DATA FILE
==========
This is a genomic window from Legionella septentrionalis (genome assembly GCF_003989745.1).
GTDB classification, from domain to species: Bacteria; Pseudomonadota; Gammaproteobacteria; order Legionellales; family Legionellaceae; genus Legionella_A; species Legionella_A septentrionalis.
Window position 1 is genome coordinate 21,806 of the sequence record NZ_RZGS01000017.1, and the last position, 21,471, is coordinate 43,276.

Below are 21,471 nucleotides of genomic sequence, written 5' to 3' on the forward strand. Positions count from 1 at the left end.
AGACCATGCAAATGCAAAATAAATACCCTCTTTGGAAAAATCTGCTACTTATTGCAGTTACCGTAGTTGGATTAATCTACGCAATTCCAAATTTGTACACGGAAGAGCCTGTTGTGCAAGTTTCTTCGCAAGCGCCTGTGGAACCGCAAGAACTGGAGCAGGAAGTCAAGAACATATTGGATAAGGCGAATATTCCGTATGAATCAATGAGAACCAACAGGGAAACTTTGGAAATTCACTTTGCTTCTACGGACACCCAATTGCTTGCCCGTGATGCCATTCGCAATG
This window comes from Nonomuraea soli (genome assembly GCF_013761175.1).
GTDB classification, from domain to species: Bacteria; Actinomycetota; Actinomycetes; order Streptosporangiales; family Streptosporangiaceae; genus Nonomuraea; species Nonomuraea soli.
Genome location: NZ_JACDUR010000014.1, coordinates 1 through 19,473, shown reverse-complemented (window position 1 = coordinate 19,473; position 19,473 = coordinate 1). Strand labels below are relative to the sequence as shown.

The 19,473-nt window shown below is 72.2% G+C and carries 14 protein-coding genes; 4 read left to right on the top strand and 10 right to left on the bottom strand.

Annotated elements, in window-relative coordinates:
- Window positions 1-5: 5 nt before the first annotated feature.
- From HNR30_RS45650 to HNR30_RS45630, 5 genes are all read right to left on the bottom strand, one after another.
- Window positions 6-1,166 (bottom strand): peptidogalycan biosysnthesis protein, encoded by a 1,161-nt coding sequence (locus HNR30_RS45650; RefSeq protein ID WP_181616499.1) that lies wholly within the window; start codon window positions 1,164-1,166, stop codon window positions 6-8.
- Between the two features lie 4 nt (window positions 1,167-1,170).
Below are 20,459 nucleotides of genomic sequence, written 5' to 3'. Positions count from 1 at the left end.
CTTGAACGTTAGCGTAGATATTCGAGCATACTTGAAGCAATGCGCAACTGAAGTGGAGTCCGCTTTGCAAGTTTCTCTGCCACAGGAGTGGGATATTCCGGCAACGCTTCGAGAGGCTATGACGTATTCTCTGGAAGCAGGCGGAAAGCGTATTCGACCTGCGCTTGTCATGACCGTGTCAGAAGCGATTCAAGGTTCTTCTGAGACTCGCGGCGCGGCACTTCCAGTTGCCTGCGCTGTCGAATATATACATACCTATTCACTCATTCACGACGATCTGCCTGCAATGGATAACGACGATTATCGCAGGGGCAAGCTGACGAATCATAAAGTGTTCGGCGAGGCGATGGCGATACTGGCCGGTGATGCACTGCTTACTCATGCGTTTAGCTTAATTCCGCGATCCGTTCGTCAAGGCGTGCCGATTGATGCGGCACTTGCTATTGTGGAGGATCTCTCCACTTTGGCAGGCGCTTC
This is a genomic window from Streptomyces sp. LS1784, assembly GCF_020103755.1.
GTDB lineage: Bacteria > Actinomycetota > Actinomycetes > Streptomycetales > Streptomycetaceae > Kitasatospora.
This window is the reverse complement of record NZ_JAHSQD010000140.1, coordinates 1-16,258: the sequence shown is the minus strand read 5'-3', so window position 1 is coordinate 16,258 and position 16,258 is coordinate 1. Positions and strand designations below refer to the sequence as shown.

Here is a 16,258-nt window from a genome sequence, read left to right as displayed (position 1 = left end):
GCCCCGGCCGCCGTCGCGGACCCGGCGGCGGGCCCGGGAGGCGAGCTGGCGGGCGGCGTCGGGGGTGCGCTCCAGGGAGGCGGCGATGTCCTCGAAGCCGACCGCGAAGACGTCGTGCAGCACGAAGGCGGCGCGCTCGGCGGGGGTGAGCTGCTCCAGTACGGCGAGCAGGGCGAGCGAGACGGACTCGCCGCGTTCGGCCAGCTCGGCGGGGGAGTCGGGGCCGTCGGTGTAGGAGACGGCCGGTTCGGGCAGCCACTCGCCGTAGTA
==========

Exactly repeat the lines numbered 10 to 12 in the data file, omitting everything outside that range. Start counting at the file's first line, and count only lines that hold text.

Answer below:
Annotated elements, in window-relative coordinates:
- Window positions 1-5: 5 nt before the first annotated feature.
- From HNR30_RS45650 to HNR30_RS45630, 5 genes are all read right to left on the bottom strand, one after another.